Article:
AFTER all the millions Jayesh Maneck multiplied on the Fantasy stock exchange, the real thing had to be different. But there was enough that was for real in the The Sunday Times fantasy fund competition that Maneck won two years running. And the fantastic could happen yet again with the real money Maneck is investing now on the Bombay Stock Exchange (BSE).
A quiet man with bullish ways when it comes to making money, Maneck is a Uganda-born Gujarati who came to study in Britain when he was 15, a year before the Idi Amin expulsions drove the rest of his family out. With eight pharmacy stores around London, he is more than moderately successful. But his real success now has little to do with pharmacy.
"The fantasy fund has opened up my gateway to India," says Maneck, sitting in his office above one of his pharmacy stores (since his win he spends far more time upstairs than in the pharmacy below). "I have always been interested in India, and I have been investing my own money there," he says, talking between data calls from Bombay. An Indian bond, yes. But Bombay makes sense, and he believes it'll make money for him.
The fantasy began on a Sunday morning in May two years ago. Maneck invested all of £20 to enter a Fantasy Fund Manager contest floated by The Sunday Times, London. The prize money offered was £100,000 for making the most imaginary investment over six months on the London Stock Exchange (LSE). Maneck won the contest that year, and the year after that, beating 40,000 others to get the prize. The contestants included a financial analyst from J.P. Morgan, who he beat to second place, and a battery of London's financial pundits.
Nobody expects the fantasy topper to pull it off yet again and for real this time with the BSE, Maneck himself least of all. The contest itself was a good deal more than just dreaming up big money. It was tough and long, involving hours of research every day coupled with a sense of decision-making Maneck seems to be blessed with.
The money was fictitious but the stocksreal, says Maneck. The investors in fantasy were given 250 of about 2,000 listed companies on the LSE to play with. The game allowed you to buy more in a company than it was worth, making possible gains at 5,000 per cent. In the first year Maneck converted a mock £10 million fund to £502 million. Then last year he made a make-believe £57.5 million from £10 million under stricter rules, still way ahead of the winner.
His two wins earned him £200,000 and Maneck picked up about £30,000 in tidbits along the way. That was an earning of more than a quarter million pounds from £40—the real crumbs from dream earnings.
Luck could have influenced Maneck's first win. But when he won a second time, the market in London began to sit up and take serious notice. And Maneck was suddenly flooded with fantastic offers, including being adviser to Funds, the consultant to consultants.
But Maneck decided to go for the real stuff with a £4.6-million real money fund to invest in Bombay. Small by investment fund standards. But the way Maneck playsit, small promises to be bountiful.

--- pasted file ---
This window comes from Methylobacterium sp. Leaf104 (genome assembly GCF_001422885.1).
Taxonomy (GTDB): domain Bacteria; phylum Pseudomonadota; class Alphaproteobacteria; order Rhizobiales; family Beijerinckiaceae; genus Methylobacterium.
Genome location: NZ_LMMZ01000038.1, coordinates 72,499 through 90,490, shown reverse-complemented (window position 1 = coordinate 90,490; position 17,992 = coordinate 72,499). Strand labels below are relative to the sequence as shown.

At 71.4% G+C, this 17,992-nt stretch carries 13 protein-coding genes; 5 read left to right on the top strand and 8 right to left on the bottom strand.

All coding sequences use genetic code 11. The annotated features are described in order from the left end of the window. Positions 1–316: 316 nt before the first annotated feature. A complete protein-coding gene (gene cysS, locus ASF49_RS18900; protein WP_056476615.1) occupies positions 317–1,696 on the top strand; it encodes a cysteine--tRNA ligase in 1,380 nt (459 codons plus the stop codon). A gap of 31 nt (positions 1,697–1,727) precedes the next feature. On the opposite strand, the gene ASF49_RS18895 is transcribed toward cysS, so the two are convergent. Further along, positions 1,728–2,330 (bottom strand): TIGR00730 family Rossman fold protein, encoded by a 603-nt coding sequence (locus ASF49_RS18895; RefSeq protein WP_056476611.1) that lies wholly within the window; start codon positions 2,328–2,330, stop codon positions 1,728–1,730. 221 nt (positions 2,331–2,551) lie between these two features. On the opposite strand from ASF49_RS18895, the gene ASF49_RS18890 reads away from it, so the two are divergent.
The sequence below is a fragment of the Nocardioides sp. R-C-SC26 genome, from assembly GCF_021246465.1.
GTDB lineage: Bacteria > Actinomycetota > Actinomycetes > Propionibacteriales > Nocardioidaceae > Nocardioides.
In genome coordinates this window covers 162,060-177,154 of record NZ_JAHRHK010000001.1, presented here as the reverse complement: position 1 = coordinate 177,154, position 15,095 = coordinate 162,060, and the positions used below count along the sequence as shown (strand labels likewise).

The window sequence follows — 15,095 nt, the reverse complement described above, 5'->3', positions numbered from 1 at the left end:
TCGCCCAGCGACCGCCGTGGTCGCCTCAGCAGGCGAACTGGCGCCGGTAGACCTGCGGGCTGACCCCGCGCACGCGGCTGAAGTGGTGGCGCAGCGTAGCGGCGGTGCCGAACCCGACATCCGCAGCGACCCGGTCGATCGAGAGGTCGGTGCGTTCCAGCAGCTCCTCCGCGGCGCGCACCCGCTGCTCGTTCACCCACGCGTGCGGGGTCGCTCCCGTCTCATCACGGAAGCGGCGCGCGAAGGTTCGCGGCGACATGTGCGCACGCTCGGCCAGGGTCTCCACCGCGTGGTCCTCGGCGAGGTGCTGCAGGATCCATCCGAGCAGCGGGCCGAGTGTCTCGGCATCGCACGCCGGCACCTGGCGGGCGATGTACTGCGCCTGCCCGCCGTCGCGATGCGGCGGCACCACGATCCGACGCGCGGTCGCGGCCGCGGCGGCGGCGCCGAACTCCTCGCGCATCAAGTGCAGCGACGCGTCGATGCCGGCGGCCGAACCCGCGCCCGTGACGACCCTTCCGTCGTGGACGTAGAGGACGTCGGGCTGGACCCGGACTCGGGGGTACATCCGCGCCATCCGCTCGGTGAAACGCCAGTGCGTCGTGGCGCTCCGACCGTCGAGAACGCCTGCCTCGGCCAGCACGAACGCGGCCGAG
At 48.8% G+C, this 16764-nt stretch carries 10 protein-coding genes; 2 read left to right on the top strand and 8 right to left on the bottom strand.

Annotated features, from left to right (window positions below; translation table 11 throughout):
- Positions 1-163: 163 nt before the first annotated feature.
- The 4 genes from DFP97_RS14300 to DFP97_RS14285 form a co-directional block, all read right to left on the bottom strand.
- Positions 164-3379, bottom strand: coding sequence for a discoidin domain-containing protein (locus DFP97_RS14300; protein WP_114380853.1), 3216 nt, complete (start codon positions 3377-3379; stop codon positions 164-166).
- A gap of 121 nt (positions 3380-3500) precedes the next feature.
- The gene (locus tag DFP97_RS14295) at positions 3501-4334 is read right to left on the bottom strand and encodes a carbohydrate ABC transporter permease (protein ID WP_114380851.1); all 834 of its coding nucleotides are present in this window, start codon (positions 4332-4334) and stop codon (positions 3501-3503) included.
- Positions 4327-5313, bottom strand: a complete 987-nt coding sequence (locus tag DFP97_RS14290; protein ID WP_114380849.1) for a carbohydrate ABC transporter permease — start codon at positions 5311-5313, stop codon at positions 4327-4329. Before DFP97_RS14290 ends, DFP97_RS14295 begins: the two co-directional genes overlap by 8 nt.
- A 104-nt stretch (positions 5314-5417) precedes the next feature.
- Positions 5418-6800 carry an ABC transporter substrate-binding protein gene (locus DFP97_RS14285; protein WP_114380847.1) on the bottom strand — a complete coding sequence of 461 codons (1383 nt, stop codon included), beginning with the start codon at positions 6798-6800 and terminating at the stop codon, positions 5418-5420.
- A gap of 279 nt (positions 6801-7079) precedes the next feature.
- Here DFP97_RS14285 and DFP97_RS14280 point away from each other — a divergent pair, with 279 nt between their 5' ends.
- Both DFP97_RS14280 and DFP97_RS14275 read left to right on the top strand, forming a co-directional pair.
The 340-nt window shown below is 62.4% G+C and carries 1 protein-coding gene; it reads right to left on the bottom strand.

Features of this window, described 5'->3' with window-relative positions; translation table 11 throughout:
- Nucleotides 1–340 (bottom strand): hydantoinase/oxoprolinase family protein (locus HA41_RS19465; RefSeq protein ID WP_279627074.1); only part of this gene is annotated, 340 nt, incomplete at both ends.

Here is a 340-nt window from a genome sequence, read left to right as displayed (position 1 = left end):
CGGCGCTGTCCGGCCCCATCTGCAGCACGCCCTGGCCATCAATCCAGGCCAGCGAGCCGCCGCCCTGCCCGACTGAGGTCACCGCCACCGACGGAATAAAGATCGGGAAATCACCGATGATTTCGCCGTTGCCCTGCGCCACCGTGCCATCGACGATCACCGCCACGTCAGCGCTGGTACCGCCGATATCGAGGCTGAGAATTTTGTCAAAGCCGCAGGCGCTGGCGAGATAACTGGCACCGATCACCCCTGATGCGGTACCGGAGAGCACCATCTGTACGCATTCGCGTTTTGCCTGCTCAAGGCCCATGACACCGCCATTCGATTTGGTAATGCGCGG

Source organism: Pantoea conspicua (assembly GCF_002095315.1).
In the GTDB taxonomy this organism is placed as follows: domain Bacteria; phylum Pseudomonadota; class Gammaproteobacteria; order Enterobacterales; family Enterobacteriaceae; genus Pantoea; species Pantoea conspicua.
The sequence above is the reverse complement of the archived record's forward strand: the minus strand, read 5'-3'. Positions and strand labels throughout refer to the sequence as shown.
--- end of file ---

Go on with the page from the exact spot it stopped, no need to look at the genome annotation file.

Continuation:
Maneck aimed to collect £5 million in total. To beat capital gains tax in india, 60 per cent of that had to come from NRIs, so he could collect at most £1.85 million from others in order to keep the NRI shareat 60 per cent. He actually collected £2 million more from the others. "We had to return about £2 million. No more was expected of NRIs," he says. With £100,000 of his own invested in the Fund, his investors are assured that Maneck's intentions are for real.
Maneck has since invested that money in Bombay in May through the fixed term closed-ended fund he calls Invil (India Value Investments Ltd). Initially, Maneck found moving on to the BSE turf tricky. But he countered it by recalling the philosophy of his favourite investor Sir John Templeton—buy at the point of maximum pessimism. Elections and the early days of a coalition government could have been the point of maximum pessimism, the point at which Maneck's fund was expected to start buying. But with the Sensex well above 3,500 through the elections, the anticipated pessimism has failed Maneck.
But a booming market cannot all be bad news. If the market can work well under a coalition government, then a better one can only be good, he says. Within the boom, it all depends on the company you pick. With Maneck blue chips are likely to be few. Through his fantasy funds, he picked shares in a blue chip company only once.
From the first floor of his deceptively suburban office, Bombay is home ground. The Bombay market can be a lot more volatile than the LSE, and as an investor in Bombay since 1992 he knows that as well as anyone. But eventually it is all driven by crowd psychology—whether it's India or Japan or New York or London.
Bombay may just be the beginning, but Maneck is already planning a second global fund with about £20 million of investors' money. That will take in Indian stocks as well, but won't be another India fund, he says.
The India fund will remain closed till the end of December 1999, unless the majority of shareholders decide to extend it. For by that time, they will see what wonders Maneck can work with real money in a real world.